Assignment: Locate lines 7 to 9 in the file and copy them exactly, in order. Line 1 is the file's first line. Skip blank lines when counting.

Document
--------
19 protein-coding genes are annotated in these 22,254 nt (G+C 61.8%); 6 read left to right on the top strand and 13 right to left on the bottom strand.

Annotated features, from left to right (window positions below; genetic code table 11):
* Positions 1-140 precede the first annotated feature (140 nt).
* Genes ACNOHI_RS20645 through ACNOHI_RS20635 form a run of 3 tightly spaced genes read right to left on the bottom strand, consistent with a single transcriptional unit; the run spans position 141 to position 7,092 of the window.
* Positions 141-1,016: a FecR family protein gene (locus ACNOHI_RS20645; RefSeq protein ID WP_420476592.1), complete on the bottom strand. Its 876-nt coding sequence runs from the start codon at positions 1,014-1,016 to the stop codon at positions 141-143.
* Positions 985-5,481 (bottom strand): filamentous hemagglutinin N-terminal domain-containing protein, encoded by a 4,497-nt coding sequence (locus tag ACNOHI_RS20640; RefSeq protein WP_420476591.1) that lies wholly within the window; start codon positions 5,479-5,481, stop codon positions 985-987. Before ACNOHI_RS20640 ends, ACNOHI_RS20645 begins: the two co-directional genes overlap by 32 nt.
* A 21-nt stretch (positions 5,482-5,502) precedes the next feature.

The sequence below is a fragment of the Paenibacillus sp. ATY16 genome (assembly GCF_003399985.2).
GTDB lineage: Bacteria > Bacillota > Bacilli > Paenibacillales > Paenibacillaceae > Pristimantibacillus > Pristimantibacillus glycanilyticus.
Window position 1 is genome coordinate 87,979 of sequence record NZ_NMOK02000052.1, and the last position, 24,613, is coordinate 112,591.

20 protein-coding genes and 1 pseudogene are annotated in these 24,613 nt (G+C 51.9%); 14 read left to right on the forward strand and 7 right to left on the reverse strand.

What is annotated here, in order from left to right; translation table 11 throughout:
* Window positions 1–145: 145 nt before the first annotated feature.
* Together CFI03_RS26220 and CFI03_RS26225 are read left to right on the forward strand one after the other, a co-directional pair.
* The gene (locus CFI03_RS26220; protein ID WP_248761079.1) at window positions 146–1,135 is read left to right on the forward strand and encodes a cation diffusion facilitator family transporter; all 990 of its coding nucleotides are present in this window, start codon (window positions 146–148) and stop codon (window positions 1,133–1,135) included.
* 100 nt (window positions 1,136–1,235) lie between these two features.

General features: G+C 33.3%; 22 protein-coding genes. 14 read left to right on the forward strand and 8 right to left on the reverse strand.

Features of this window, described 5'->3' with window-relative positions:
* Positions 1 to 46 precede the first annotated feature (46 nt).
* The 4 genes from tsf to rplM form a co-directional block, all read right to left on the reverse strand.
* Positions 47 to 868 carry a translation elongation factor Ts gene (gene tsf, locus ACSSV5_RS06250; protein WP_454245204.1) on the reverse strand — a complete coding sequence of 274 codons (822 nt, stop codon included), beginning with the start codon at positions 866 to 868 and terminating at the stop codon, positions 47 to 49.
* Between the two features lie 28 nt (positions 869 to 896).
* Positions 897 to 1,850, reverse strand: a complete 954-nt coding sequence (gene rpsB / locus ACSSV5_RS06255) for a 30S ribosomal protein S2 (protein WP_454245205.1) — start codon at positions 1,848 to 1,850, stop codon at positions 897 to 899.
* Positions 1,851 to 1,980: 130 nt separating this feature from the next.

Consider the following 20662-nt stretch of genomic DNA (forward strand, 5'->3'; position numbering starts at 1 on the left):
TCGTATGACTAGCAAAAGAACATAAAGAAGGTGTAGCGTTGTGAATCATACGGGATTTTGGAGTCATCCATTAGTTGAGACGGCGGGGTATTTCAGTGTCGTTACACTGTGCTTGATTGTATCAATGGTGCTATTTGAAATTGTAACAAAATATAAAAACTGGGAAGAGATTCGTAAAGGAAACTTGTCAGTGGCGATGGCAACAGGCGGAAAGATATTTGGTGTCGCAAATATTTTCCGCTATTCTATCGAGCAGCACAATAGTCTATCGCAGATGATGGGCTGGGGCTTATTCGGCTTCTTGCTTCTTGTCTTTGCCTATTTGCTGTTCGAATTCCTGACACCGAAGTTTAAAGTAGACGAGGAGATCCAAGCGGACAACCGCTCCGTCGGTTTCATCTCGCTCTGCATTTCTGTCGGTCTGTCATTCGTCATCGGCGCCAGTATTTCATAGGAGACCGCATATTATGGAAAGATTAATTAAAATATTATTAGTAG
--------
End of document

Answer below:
* A 21-nt stretch (positions 5,482-5,502) precedes the next feature.

The sequence below is a fragment of the Paenibacillus sp. ATY16 genome (assembly GCF_003399985.2).
GTDB lineage: Bacteria > Bacillota > Bacilli > Paenibacillales > Paenibacillaceae > Pristimantibacillus > Pristimantibacillus glycanilyticus.